Health Literacy And Preventative Care: Reducing the Burden On Healthcare Systems 

By Jachintha Joyce 

The growing ageing population, coupled with the rise in non-communicable diseases (NCDs) and medical inflation, pose pressing concerns for the healthcare system in Malaysia.

As 2023 National Health and Morbidity Survey (NHMS) highlights, approximately half a million (2.5%) Malaysian adults live with four types of NCDs, while 2.3 million adults live with three types of NCDs. Most of these individuals are young adults. NCDs encompass diabetes, hypertension, high cholesterol, and obesity.

Also, shockingly, among these individuals, two in five adults with diabetes and one in two adults with high cholesterol are unaware of their conditions, often until they visit clinics or hospitals. 

As previously emphasised in EMIR Research’s article (refer to “Addressing the Socioeconomic Gaps in Nutrition Transition on Health, 2024), nutrition plays a crucial role in both the development and treatment of these NCDs. 

In today’s hectic world, the frequent consumption of nutrient-poor, calorie-dense foods negatively impact long-term health, largely due to overlooked poor health literacy among individuals. 

Health literacy, crucial for empowering individuals to actively manage their healthcare, involves educating them about their health, medical issues, and treatment options. 

Poor health literacy, often linked to the older generation, lower-income households and rural communities, is widespread. Norrafizah et al.’s 2021 analysis of the 2019 NHMS found it prevalent among older (68%), less educated (64.8%), and lower-income (49.5%) respondents. 

Evidently, the 2023 NHMS also indicates that outpatient healthcare utilisation is predominantly used by the rural population (66.9%), followed by the B40 population (57%). 

The poorer health outcomes reflect on the poor health literacy of these demographics. Challenges in managing chronic diseases, comprehending medical instructions, and navigating healthcare systems, particularly for rural residents, can result in more untreated illnesses, delayed diagnosis, and increased hospitalisation. 

Poor health literacy leads to inadequate patient education and engagement, creating significant health risks and hidden challenge within the healthcare system.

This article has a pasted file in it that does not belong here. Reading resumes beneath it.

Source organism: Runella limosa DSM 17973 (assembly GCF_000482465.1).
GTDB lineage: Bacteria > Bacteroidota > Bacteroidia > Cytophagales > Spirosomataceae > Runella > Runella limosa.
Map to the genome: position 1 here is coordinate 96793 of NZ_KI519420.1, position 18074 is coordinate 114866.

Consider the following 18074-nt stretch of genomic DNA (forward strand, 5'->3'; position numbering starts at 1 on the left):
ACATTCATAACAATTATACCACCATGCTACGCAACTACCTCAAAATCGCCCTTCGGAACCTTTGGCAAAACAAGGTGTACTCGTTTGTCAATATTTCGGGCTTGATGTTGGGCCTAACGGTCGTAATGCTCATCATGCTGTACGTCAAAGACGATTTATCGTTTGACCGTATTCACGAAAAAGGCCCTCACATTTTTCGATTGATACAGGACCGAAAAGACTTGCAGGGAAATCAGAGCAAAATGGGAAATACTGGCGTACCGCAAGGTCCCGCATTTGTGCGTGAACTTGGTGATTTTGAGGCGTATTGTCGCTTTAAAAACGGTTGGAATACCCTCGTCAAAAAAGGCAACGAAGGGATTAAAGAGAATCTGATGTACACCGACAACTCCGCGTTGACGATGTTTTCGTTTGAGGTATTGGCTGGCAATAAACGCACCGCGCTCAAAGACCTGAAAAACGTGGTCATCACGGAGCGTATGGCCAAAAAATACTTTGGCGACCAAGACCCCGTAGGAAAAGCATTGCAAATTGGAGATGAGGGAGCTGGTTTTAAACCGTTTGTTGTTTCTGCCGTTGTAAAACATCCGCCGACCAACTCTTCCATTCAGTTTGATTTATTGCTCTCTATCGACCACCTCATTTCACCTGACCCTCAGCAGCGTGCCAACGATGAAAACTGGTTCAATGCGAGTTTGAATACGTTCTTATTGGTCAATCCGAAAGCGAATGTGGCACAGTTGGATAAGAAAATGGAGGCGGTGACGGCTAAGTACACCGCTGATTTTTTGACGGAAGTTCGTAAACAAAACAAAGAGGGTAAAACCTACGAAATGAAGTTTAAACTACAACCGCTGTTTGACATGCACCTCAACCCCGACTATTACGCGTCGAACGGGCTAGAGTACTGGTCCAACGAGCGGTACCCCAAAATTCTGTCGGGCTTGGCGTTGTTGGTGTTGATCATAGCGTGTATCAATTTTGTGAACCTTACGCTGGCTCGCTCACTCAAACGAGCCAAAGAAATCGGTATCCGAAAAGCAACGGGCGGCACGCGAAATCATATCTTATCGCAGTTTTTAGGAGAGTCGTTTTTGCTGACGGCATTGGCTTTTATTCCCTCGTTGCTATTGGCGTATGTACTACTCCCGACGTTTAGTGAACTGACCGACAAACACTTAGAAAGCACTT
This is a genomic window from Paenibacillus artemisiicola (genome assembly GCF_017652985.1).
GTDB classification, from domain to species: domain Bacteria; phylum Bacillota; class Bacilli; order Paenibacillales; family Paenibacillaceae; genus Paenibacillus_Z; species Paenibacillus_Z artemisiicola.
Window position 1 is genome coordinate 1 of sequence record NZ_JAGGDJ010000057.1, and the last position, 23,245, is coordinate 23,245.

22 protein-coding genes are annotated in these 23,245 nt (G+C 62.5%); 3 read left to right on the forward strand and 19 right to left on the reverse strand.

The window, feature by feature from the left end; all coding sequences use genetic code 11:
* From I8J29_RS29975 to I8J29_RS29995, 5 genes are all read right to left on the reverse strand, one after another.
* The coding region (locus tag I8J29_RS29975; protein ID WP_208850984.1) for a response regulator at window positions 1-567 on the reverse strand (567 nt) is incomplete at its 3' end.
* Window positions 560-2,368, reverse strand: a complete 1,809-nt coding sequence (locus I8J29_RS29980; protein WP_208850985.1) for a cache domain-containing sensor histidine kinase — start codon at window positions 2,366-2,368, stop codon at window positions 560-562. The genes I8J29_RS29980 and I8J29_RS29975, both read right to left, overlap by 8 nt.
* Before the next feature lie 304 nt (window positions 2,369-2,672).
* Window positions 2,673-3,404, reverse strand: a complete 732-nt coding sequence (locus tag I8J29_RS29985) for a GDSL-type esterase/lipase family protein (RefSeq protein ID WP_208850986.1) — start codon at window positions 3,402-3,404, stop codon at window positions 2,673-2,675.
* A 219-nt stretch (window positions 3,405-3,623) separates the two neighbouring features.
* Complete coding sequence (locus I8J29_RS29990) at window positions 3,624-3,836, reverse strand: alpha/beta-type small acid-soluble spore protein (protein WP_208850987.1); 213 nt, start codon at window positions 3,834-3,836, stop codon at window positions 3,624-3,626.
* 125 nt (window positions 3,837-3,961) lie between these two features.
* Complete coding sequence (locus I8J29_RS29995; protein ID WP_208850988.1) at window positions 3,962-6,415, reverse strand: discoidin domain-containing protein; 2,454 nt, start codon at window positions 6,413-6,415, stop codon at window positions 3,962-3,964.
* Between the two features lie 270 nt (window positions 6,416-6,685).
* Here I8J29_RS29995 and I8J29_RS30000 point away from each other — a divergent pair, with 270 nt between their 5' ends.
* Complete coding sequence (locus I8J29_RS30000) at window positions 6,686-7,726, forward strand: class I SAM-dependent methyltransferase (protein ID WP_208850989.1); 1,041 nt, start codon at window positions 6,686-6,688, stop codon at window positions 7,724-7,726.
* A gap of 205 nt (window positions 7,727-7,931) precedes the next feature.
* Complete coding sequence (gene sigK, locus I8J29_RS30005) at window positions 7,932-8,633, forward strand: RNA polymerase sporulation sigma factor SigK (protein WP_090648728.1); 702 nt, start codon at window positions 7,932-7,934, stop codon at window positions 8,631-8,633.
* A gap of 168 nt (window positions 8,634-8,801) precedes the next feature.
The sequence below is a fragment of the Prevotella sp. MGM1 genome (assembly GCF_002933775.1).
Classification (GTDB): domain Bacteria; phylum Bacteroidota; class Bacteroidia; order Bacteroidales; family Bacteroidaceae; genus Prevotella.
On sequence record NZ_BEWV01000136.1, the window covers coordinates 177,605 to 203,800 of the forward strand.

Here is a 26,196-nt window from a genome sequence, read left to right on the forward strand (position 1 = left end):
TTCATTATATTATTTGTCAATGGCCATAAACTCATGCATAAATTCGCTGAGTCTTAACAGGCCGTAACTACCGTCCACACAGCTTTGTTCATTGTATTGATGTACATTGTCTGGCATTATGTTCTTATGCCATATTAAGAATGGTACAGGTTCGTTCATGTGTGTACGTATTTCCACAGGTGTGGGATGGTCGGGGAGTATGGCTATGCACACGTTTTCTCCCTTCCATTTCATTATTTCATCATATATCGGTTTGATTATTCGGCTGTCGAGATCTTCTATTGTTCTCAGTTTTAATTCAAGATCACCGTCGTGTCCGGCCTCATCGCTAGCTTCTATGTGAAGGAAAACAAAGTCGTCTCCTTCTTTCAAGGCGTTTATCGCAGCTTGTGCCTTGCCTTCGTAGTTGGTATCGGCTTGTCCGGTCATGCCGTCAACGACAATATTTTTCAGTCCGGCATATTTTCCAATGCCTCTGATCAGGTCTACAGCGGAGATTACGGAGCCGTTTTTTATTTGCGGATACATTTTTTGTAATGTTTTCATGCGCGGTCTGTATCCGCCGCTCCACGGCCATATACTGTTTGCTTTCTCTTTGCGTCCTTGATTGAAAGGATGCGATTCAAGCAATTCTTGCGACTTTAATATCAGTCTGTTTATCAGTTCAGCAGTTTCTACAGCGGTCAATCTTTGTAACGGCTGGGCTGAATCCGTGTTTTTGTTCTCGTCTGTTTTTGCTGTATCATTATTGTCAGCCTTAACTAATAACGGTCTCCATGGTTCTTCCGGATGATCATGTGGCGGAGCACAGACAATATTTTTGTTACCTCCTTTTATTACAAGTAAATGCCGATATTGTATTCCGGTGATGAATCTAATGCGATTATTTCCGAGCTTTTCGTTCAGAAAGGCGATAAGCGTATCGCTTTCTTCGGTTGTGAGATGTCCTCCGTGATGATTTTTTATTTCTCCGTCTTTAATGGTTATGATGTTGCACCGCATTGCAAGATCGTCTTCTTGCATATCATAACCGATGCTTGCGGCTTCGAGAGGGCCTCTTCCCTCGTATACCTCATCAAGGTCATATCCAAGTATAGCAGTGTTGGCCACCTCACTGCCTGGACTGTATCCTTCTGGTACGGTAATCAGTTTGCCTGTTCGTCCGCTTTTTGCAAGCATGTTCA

Also, the long waiting time for appointments, transportation challenges, cultural competence, and medical staff burnout, etc., coupled with the lack of access and availability to primary care services, exacerbate the situation.

For instance, the Health White Paper for Malaysia  revealed that public sector clinics comprise 28% of total primary healthcare facilities but handle almost 64% of outpatient visits. In contrast, private clinic facilities, which make up 72% of the total, only account for 36% of outpatient visits. 

Despite the Ministry of Health (MOH) extending the operating hours of community clinics, inadequate staffing within the public healthcare system will continue to place excessive workloads on medical officers, including doctors and nurses. 

Unveiling the other side: Hospital service misuse! 

The increased prevalence of healthcare misuse is another effect of low health literacy. When people utilise healthcare services inappropriately, whether intentionally or unintentionally, it is known as healthcare misuse.

“Healthcare misuse” is often associated with:

  1. Intentional misuse, such as seeking unnecessary treatments, falsifying symptoms for prescriptions, or using emergency services for non-emergencies often arising from misunderstanding appropriate healthcare utilisation or exploiting the system for personal advantage.
  2. Unintentional misuse, often stemming from miscommunication or misunderstanding of medical instructions, improper medication use, or non- adherence to treatment plans. This includes not following dosage instructions, missing follow-ups, or using emergency services when primary care would suffice.

Although free healthcare coverage is provided at a minimal cost of RM1 to RM5, have certain people been taking advantage of this privilege?

A local community clinic doctor noted that patients, especially seniors, often feign sickness solely to obtain prescriptions for medications like Panadol and balms. This not only wastes medication but also monopolises doctor’s time, hindering care for genuinely ill patients.

As it takes two to tango, healthcare professionals, especially in the private healthcare sector, also contribute to hospital service misuse. 

As highlighted in a press release by WTW, a data-driven research firm, insurance companies report that overuse of care (81%)—the result of doctors prescribing excessive amounts of care or advocating too many services—remains the main cause of medical costs.

Patients, even with basic health literacy, can empower themselves by requesting itemised bills, understanding and avoiding unnecessary procedures. This promotes cost transparency and prevents unnecessary healthcare expenses.